Increasing access to occupational health services is crucial for supporting individuals in the workplace. Occupational health teams can assess and support individuals with health conditions to work, and they can devise and implement policies to maintain a healthy workforce. Investing in occupational health services for those who currently lack access can reduce inequalities, support individuals working with ill health, and contribute to healthier workplaces overall.

Improving workplace health and safety is another area which should be a priority for employers. By encouraging a positive workplace culture and management practices, providing access to healthy food and drink, encouraging exercise, and offering support for smoking cessation, employers can enhance the wellbeing and safety of their employees, creating a productive work environment.

Strengthening social safety nets is vital for individuals who are unable to work due to severe health conditions. This can include providing income support, disability benefits, and ensuring access to appropriate healthcare services. These measures can help individuals maintain financial stability and access the necessary resources for their wellbeing.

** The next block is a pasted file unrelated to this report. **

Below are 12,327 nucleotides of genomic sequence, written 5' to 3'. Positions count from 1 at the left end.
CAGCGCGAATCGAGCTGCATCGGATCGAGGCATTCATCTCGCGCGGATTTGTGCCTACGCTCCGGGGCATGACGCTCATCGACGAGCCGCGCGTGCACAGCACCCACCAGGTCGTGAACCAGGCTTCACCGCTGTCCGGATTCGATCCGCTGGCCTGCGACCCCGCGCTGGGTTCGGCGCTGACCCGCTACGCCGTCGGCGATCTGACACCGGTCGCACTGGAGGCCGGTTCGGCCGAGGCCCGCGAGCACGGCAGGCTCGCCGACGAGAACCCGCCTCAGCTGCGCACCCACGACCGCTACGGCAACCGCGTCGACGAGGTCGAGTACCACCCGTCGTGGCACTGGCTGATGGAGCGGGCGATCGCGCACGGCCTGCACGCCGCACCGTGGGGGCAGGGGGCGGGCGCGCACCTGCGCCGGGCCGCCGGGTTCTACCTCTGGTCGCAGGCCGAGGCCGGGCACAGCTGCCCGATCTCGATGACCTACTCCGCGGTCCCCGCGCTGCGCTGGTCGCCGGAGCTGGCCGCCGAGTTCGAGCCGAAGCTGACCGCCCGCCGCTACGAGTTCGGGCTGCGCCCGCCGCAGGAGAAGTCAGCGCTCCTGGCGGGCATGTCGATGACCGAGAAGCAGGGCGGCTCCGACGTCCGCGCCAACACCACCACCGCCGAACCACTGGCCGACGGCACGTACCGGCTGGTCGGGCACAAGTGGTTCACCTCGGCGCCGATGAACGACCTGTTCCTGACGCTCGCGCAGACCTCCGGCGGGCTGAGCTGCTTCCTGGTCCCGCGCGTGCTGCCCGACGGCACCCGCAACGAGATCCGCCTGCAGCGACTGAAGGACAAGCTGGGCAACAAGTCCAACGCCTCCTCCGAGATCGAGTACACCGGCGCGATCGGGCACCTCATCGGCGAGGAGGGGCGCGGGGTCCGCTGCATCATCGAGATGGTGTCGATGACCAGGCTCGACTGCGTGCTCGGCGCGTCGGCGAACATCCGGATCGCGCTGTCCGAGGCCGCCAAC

Investing in research and data collection efforts is crucial for understanding the causes and impact of ill-health-related work absence. By gathering comprehensive data and conducting research, we can inform evidence-based policies, interventions, and programs aimed at reducing the number of individuals affected and improving overall health outcomes.

Fostering collaboration among government agencies, healthcare providers, employers, and community organizations is key to developing comprehensive strategies for reducing ill-health-related work absence. By sharing best practices, data, and resources, we can create a coordinated and effective response that addresses the various factors contributing to this issue.

Finally, the National Institute for Health and Care Excellence (NICE) has developed a guideline called “Workplace Health: Long-Term Sickness Absence and Capability to Work.” This guideline provides evidence-based recommendations and tools, including a Cost Calculator, to assist employers in managing sickness absences and determining the cost effectiveness of workplace health interventions.

By implementing these strategies effectively, we can improve overall workforce participation and wellbeing. This will benefit individuals, businesses, the NHS and the economy.